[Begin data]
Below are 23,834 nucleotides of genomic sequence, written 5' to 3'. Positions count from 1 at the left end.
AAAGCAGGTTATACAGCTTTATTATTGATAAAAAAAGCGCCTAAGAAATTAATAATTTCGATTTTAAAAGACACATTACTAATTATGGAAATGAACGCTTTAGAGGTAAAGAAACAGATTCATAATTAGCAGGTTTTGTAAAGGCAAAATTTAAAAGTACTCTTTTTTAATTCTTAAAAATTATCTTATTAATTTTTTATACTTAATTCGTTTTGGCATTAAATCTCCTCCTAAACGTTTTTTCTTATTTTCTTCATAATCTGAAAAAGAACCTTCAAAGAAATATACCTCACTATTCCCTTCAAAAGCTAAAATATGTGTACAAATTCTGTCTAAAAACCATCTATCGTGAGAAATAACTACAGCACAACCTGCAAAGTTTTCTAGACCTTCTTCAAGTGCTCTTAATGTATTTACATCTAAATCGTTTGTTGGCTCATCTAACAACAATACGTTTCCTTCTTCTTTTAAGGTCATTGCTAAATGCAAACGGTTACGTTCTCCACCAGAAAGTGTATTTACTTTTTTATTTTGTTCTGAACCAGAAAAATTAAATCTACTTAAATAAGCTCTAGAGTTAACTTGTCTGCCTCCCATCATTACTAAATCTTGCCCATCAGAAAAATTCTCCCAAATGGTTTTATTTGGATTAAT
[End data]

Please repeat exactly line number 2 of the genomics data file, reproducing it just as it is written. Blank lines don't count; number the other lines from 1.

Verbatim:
AAAGCAGGTTATACAGCTTTATTATTGATAAAAAAAGCGCCTAAGAAATTAATAATTTCGATTTTAAAAGACACATTACTAATTATGGAAATGAACGCTTTAGAGGTAAAGAAACAGATTCATAATTAGCAGGTTTTGTAAAGGCAAAATTTAAAAGTACTCTTTTTTAATTCTTAAAAATTATCTTATTAATTTTTTATACTTAATTCGTTTTGGCATTAAATCTCCTCCTAAACGTTTTTTCTTATTTTCTTCATAATCTGAAAAAGAACCTTCAAAGAAATATACCTCACTATTCCCTTCAAAAGCTAAAATATGTGTACAAATTCTGTCTAAAAACCATCTATCGTGAGAAATAACTACAGCACAACCTGCAAAGTTTTCTAGACCTTCTTCAAGTGCTCTTAATGTATTTACATCTAAATCGTTTGTTGGCTCATCTAACAACAATACGTTTCCTTCTTCTTTTAAGGTCATTGCTAAATGCAAACGGTTACGTTCTCCACCAGAAAGTGTATTTACTTTTTTATTTTGTTCTGAACCAGAAAAATTAAATCTACTTAAATAAGCTCTAGAGTTAACTTGTCTGCCTCCCATCATTACTAAATCTTGCCCATCAGAAAAATTCTCCCAAATGGTTTTATTTGGATTAAT